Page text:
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Food for Africa: The Life and Work of a Scientist in GM Crops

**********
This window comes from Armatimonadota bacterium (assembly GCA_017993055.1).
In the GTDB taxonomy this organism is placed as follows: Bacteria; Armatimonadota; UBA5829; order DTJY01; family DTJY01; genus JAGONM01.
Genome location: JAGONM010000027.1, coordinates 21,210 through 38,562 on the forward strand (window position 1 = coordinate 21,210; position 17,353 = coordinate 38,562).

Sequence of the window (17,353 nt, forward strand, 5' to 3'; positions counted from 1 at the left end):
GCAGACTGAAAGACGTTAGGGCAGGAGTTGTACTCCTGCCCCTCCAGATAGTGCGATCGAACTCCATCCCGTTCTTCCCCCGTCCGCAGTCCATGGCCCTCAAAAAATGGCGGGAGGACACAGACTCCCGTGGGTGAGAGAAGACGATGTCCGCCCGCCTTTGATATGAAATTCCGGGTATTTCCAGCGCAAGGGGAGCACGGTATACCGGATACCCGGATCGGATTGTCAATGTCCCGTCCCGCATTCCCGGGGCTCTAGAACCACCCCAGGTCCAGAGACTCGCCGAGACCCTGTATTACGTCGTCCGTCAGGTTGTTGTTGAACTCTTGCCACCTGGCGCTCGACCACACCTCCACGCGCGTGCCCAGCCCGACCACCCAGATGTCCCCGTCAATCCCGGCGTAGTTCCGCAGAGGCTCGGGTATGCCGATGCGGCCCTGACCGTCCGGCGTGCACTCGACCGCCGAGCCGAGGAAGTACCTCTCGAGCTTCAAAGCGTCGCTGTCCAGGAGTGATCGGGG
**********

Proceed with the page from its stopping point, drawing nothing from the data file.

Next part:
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Tracing through anecdote and science the development of a hotly contended area of research, this account expounds the dawn of genetic engineering in the United States in 1974, through the early stages of its uptake in South Africa, to the current situation, in which approximately 80 percent of maize in South Africa is genetically modified for drought resistance. The guide through this history is Jennifer Thomson, whose own story of how she came to choose genetic modification (GM) as a career and her path-breaking involvement in the development of GM research. She describes the spread of this technology into other parts of Africa and her venture into unknown territory to develop crops resistant to drought, insects, and viruses, a journey in which she came up against the multinational Monsanto. The book describes a remarkable personal and scientific evolution and looks to a future in which staple crops may be grown in difficult conditions by smallholder farmers and help Africans achieve food security.
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